Some of us saw it way back at the 2009 Tribeca Film Festival, but the anticipated distribution of Asghar Farhadi’s About Elly hit a bit of a snag. Long story short, it only recently opened at Film Forum, well after A Separation triumphed at the Oscars. It still holds up. In fact, it is worth revisiting anew considering the extent director-screenwriter Nima Javidi’s feature debut feels like a direct response and an intentional one-upping of Farhadi’s film. Regardless of thematic similarities, Javidi’s Melbourne has its own distinctive identity. Los Angeles patrons can judge that to their own satisfaction this Friday when Melbourne (trailer here) screens as part of the soon to conclude UCLA Celebration of Iranian Film.
Amir and Sara are a promising young couple who are leaving Tehran for three years of post-grad study in the titular Melbourne. No seriously, they are really coming back. So they constantly reassure friends and family—and initially they probably really mean it. They are a whirlwind of activity packing and closing up their flat, but they agree to do a favor for a neighbor without really thinking very much about. Unfortunately, this will lead to tragedy.
Javidi drops the bomb in the first act, but it surely makes for a better viewing experience if you are not anticipating it. The Elly reference is enough of a hint. There will be considerable recriminations exchanged by Amir and Sara, before their suspicions start turning elsewhere. Regardless of blame, they just can’t own up to the situation. Therefore, they just keep digging themselves a deeper hole with each new development.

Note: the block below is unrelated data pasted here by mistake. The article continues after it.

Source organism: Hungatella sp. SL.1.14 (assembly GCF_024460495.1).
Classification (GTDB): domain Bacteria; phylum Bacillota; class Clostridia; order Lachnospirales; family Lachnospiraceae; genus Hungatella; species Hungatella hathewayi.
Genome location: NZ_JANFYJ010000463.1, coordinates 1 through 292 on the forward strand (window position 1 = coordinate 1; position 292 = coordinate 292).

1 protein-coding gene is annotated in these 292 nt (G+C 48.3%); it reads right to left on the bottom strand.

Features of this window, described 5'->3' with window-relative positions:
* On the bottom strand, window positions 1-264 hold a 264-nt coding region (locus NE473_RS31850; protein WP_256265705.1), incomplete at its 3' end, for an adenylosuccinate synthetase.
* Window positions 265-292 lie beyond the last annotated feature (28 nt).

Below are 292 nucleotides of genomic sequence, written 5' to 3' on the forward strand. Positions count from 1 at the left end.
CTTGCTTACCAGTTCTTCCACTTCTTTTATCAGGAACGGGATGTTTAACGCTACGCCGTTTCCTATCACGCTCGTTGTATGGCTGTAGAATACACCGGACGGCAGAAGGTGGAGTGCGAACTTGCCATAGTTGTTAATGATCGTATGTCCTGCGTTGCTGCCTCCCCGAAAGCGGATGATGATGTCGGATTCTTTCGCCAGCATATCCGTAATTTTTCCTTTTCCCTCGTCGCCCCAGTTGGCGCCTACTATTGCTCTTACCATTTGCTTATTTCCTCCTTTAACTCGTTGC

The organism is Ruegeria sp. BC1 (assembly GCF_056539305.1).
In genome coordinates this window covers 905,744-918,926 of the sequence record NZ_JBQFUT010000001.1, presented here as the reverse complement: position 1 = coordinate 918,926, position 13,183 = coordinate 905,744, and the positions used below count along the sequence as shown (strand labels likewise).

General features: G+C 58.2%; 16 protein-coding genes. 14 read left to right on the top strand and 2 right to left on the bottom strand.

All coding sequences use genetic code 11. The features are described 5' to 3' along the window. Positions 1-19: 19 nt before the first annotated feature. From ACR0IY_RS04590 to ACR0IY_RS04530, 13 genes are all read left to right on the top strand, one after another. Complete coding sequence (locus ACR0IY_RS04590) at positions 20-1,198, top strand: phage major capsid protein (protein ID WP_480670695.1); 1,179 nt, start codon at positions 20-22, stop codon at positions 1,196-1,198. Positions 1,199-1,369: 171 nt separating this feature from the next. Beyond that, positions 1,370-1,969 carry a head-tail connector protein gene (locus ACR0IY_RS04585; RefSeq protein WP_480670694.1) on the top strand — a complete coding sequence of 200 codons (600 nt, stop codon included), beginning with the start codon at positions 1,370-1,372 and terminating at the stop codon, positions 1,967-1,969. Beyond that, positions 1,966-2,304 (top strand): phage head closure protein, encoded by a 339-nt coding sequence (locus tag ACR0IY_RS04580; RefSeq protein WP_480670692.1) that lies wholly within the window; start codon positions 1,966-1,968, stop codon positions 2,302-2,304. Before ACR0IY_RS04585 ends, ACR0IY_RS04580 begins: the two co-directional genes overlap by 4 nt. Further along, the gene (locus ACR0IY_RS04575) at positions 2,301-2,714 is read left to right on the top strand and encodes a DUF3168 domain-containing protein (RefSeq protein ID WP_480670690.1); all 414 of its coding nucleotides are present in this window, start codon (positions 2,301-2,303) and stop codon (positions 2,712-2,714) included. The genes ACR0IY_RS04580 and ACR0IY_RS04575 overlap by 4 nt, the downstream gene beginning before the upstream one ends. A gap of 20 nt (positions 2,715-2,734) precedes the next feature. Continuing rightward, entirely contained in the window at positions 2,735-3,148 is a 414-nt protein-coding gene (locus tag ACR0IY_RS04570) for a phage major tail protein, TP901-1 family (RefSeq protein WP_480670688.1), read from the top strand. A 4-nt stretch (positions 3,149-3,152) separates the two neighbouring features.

Although Javidi is dealing with essentially one set, Melbourne never feels stagey because of the skillfulness with which he directs the constant traffic in and out of the flat. Sound is also a crucial element to the film’s mounting intensity, with each ringing cellphone, landline, and intercom further jangling the audience’s nerves. It is enough to make you pull your hair, right along with Amir and Sara.
As Sara, Negar Javaherian is so realistic and so painfully conflicted, the headscarf she is forced to wear practically disappears. It is a truly universal performance, yet Payman Moaadi (whose credits include Elly, A Separation, and the unlikely Last Knights) is even more devastating alongside her. His work in the closing sequence has a quiet power that is hard to shake off.